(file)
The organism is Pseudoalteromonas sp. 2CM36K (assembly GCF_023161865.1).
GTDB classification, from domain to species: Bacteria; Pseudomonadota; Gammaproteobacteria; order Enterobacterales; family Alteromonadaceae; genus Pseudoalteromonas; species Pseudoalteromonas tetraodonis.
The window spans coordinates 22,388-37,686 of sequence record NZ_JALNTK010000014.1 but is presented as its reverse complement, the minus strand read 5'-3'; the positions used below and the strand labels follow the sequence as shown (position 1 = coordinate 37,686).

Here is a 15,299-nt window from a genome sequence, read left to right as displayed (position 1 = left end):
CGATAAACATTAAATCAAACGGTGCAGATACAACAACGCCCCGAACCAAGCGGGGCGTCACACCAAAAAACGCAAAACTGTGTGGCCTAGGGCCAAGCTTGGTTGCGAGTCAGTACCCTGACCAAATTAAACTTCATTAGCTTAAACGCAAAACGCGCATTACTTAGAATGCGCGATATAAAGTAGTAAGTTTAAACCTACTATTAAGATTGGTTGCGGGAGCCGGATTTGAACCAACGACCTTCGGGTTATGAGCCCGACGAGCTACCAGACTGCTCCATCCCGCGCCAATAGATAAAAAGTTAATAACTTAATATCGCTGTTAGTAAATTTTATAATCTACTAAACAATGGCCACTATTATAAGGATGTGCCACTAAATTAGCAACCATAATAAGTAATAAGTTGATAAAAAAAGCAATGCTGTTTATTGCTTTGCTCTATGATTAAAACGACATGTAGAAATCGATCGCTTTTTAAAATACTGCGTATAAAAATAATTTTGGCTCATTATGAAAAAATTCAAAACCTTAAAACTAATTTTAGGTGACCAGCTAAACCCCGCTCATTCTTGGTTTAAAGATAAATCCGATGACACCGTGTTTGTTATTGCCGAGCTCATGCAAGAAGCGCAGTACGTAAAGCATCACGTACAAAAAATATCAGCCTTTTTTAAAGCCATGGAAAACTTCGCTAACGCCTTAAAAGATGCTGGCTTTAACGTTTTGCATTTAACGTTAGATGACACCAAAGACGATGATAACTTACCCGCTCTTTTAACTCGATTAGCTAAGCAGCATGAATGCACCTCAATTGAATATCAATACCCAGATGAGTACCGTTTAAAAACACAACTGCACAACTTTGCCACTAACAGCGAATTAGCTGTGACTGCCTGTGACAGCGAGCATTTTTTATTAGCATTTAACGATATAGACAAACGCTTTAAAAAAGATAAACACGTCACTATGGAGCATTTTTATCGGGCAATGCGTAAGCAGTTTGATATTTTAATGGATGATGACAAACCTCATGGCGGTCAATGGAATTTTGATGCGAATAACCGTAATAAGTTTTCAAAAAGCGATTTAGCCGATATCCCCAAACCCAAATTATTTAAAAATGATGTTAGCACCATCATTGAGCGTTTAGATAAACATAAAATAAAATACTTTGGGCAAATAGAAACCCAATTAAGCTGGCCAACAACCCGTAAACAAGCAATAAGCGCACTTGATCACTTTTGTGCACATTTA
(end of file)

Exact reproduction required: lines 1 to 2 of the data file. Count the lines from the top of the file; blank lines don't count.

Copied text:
The organism is Pseudoalteromonas sp. 2CM36K (assembly GCF_023161865.1).
GTDB classification, from domain to species: Bacteria; Pseudomonadota; Gammaproteobacteria; order Enterobacterales; family Alteromonadaceae; genus Pseudoalteromonas; species Pseudoalteromonas tetraodonis.